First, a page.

Further provided is a method of treating pain, controlling appetite or reversing the effects of a narcotic drug in a mammal comprising, administering to the mammal buccally, nasally or sublingually a therapeutically effective amount of a 3-hydroxymorphinan prodrug selected from the groups described above.
Although generally classified as either a narcotic analgesic, an agonist-antagonist, or a narcotic antagonist, the 3-hydroxymorphinan compounds of this invention have other therapeutic utilities for which the buccal, nasal, and sublingual dosage forms of the invention may be very useful. For example, morphine has useful sedative and antitussive properties as well as being a valuable analgesic. Hydromorphone is a useful antitussive as well as a potent analgesic. Certain narcotic antagonists and agonist-antagonists, for example naloxone, naltrexone, and nalmefene may be useful as appetite suppressants. Naloxone also has utility as an antidiarrheal, and for treatment of gastrointestinal disorders such as irritable bowel syndrome. Naloxone may be useful in treating male impotency, and since it lowers prolactin levels in males, it may also be beneficial in treating certain gynecological disorders, including infertility and menstrual and menopausal disorders. Naloxone has also been reported to reverse certain neurological deficits caused by anoxia, hemorrhage, aging (manifested by decreased cognition, alertness, etc.) and other pathological processes, and may speed healing once such processes have begun. Naloxone has also shown therapeutic activity in treating certain psychiatric disorders (hallucinations of schizophrenia) and chronic alcoholism. It also is said to exhibit antipruritic activity.
As used herein:
Naloxone means (-)-17-Allyl-4,5α-epoxy-3,14-dihydroxymorphinan-6-one, or a salt thereof.
Naltrexone means (-)-17-(Cyclopropylmethyl)-4,5α-epoxy-3,14-dihydroxymorphinan-6-one, or a salt thereof.
Nalbuphine means (-)-17-(Cyclobutylmethyl)-4,5α-epoxymorphinan-3,6α,14-triol, or a salt thereof.
Nalmefene means 6-Desoxo-6-methylene-naltrexone, or a salt thereof.
Butorphanol means (-)-17-(Cyclobutylmethyl)-morphinan-3,14-diol, or a salt thereof.
Buprenorphine means (-)-17-(Cyclopropylmethyl)-α-(1,1-dimethylethyl)-4,5-epoxy-18,19-dihydro-3-hydroxy-6-methoxy-α-methyl-6,14-ethenomorphinan-7-methanol, or a salt thereof.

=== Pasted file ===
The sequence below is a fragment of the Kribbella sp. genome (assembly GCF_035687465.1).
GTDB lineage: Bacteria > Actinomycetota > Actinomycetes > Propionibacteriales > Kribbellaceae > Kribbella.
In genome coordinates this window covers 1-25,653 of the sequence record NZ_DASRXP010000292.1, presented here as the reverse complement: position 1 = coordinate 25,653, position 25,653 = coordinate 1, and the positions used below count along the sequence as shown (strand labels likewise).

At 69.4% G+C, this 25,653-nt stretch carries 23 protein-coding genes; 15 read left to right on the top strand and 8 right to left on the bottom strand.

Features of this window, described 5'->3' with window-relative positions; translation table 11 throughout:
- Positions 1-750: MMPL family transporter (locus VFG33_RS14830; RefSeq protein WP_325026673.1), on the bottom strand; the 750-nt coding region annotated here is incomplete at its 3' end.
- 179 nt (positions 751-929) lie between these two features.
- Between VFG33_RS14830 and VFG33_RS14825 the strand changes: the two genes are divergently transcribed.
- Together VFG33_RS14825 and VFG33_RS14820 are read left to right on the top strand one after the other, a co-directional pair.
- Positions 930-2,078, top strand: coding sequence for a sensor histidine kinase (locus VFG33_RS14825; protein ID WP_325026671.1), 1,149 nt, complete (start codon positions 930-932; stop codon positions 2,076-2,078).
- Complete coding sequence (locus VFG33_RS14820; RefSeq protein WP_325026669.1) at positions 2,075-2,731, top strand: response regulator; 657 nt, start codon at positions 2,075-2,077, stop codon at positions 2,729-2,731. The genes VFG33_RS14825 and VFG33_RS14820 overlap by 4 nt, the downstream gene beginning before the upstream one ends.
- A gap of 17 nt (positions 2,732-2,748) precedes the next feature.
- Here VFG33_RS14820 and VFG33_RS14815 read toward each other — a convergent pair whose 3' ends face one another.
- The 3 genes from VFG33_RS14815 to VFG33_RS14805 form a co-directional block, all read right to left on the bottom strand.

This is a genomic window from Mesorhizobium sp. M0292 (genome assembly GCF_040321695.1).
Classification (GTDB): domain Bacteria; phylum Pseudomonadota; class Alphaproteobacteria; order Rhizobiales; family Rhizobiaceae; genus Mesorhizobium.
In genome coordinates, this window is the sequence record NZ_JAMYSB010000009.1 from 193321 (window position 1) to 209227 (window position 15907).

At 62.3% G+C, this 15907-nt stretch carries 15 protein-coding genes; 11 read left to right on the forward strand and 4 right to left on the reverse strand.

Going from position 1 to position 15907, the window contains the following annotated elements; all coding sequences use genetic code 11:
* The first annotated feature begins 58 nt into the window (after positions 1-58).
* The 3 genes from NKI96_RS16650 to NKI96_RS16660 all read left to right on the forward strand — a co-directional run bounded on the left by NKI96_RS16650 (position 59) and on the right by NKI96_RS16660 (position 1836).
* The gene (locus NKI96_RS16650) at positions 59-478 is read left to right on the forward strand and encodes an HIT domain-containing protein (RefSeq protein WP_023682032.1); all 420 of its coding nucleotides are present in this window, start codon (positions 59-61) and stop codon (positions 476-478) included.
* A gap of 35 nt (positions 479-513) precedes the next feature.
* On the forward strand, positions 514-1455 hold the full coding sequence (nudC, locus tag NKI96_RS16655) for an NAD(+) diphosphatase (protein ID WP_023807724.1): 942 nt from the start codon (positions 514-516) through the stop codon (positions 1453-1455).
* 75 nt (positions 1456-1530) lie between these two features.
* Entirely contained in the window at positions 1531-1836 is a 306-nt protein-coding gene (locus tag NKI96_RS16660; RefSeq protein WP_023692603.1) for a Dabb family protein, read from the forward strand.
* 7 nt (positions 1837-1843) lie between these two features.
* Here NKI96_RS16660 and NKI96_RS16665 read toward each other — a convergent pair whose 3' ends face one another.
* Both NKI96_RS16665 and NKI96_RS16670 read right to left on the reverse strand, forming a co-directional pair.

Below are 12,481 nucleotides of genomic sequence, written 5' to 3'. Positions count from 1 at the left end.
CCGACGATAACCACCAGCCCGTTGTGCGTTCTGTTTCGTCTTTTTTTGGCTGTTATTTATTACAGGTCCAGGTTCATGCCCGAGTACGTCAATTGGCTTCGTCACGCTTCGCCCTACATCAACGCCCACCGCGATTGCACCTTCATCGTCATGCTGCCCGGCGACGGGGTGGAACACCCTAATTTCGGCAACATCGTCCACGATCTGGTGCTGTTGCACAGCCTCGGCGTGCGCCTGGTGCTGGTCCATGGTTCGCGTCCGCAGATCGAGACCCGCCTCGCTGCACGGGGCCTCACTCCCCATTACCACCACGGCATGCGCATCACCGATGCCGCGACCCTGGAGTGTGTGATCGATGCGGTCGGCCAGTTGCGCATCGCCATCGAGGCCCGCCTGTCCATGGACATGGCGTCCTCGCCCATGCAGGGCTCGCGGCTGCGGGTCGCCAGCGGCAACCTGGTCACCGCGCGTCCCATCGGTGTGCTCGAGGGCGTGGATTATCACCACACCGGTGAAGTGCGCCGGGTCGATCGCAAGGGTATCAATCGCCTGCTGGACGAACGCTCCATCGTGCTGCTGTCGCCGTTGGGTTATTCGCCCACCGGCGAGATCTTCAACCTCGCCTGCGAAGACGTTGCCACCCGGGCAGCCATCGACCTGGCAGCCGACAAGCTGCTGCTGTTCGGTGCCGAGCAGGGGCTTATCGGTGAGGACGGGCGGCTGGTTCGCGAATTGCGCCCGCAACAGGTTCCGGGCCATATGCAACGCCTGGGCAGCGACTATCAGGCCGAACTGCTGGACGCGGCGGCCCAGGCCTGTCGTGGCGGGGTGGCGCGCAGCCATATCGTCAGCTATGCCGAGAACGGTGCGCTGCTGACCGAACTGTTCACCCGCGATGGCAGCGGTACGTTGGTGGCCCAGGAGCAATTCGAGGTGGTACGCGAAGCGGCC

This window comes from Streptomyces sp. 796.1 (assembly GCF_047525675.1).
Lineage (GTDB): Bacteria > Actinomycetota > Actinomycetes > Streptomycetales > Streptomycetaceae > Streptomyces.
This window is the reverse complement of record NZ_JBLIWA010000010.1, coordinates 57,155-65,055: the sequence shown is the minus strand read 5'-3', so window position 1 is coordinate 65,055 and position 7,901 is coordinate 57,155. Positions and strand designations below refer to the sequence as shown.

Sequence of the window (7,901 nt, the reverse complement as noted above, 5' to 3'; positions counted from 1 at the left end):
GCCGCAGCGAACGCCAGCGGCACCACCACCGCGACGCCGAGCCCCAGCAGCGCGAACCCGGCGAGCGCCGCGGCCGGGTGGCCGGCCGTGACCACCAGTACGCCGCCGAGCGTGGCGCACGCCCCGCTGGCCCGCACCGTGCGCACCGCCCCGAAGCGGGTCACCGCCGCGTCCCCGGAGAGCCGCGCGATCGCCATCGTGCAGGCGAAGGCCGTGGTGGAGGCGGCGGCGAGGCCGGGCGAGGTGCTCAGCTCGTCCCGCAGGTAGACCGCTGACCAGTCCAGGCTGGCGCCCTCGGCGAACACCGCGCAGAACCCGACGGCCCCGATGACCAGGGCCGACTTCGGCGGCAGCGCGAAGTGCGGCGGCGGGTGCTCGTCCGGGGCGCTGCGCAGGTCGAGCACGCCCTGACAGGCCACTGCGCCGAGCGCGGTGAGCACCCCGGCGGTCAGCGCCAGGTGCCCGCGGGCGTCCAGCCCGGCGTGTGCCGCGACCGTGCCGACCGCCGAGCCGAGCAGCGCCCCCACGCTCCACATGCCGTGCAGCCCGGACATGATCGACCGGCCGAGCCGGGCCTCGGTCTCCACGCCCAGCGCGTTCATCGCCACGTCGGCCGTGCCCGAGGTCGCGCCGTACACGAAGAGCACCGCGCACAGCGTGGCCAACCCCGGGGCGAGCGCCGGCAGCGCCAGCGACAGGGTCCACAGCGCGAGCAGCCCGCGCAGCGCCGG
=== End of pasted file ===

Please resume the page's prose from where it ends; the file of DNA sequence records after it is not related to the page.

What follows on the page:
Oxymorphone means (-)-4,5α-Epoxy-3,14-dihyroxy-17-methylmorphinan-6-one, or a salt thereof.
Morphine means (-)-7,8-Didehydro-4,5α-Epoxy-17-methylmorphinan-3,6α-diol, or a salt thereof.
Hydromorphone means (-)-4,5α-Epoxy-3-hydroxy-17-methylmorphinan-6-one, or a salt thereof.
Levorphanol means (-)-17-Methylmorphinan-3-ol, or a salt thereof.
Levallorphan means (-)-17-(allyl)-morphinan-3-ol or a salt thereof.
Etorphine means (-)-4,5α-Epoxy-3-hydroxy-6-methoxy-α,17-dimethyl-α-propyl-6,14-ethenomorphinan-7α-methanol, or a salt thereof.
As noted above, reference to the 3-hydroxymorphinan prodrugs of this invention includes the pharmaceutically acceptable acid addition salts thereof. By the term "pharmaceutically acceptable acid addition salt" is meant any non-toxic pharmaceutically suitable salt of a compound described above which has the desired pharmacologic properties in mammals. Preparation of such salts is well known to thise skilled in pharmaceutical science. Pharmaceutically acceptable acid addition salts of the above compounds include the hydrochloride, hydrobromide, hydroiodide, sulfate, bisulfate, nitrate, citrate, tartrate, bitartrate, lactate, phosphate, malate, maleate, fumarate, succinate, acetate and pamoate.
The synthesis of aliphatic, aromatic, carbonate, carbamate, and sulfonate esters of 3-hydroxymorphinans is described in U.S. pending application Ser. No. 733,464 filed May 14, 1985, in EPO Published Application No. 0170090, published Feb. 6, 1986, and in German Pat. No. DE 2,323,192 issued to Lachmann et al., on Dec. 13, 1973, the disclosure of which is incorporated herein by reference. The preferred derivatives are those which are stable in the fluids of the mouth and nose, are well absorbed through the mucosal membranes, and are rapidly metabolized to the active drug after absorption into the systemic circulation.